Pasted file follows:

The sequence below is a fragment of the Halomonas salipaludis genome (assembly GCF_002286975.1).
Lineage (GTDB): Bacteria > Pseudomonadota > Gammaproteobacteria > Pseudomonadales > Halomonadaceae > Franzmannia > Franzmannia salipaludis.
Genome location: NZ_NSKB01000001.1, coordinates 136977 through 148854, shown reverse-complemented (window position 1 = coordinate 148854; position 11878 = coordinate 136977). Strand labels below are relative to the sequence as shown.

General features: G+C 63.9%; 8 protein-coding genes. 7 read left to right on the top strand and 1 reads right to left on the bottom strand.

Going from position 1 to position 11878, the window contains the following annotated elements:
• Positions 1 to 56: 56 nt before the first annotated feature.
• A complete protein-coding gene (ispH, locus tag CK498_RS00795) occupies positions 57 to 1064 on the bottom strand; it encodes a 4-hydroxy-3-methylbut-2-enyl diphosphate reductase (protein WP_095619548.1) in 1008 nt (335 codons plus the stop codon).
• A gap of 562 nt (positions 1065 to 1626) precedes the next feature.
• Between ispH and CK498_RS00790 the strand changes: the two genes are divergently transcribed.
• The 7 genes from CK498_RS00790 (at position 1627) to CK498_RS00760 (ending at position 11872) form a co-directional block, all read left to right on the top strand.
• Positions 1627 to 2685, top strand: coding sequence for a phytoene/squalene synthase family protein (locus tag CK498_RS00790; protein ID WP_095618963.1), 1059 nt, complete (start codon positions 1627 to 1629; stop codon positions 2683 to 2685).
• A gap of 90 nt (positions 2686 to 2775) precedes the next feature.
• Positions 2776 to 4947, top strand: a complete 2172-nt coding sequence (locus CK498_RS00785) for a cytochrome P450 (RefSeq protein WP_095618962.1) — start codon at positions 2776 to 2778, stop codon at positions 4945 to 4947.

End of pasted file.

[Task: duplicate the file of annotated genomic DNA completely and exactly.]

The sequence below is a fragment of the Halomonas salipaludis genome (assembly GCF_002286975.1).
Lineage (GTDB): Bacteria > Pseudomonadota > Gammaproteobacteria > Pseudomonadales > Halomonadaceae > Franzmannia > Franzmannia salipaludis.
Genome location: NZ_NSKB01000001.1, coordinates 136977 through 148854, shown reverse-complemented (window position 1 = coordinate 148854; position 11878 = coordinate 136977). Strand labels below are relative to the sequence as shown.

General features: G+C 63.9%; 8 protein-coding genes. 7 read left to right on the top strand and 1 reads right to left on the bottom strand.

Going from position 1 to position 11878, the window contains the following annotated elements:
• Positions 1 to 56: 56 nt before the first annotated feature.
• A complete protein-coding gene (ispH, locus tag CK498_RS00795) occupies positions 57 to 1064 on the bottom strand; it encodes a 4-hydroxy-3-methylbut-2-enyl diphosphate reductase (protein WP_095619548.1) in 1008 nt (335 codons plus the stop codon).
• A gap of 562 nt (positions 1065 to 1626) precedes the next feature.
• Between ispH and CK498_RS00790 the strand changes: the two genes are divergently transcribed.
• The 7 genes from CK498_RS00790 (at position 1627) to CK498_RS00760 (ending at position 11872) form a co-directional block, all read left to right on the top strand.
• Positions 1627 to 2685, top strand: coding sequence for a phytoene/squalene synthase family protein (locus tag CK498_RS00790; protein ID WP_095618963.1), 1059 nt, complete (start codon positions 1627 to 1629; stop codon positions 2683 to 2685).
• A gap of 90 nt (positions 2686 to 2775) precedes the next feature.
• Positions 2776 to 4947, top strand: a complete 2172-nt coding sequence (locus CK498_RS00785) for a cytochrome P450 (RefSeq protein WP_095618962.1) — start codon at positions 2776 to 2778, stop codon at positions 4945 to 4947.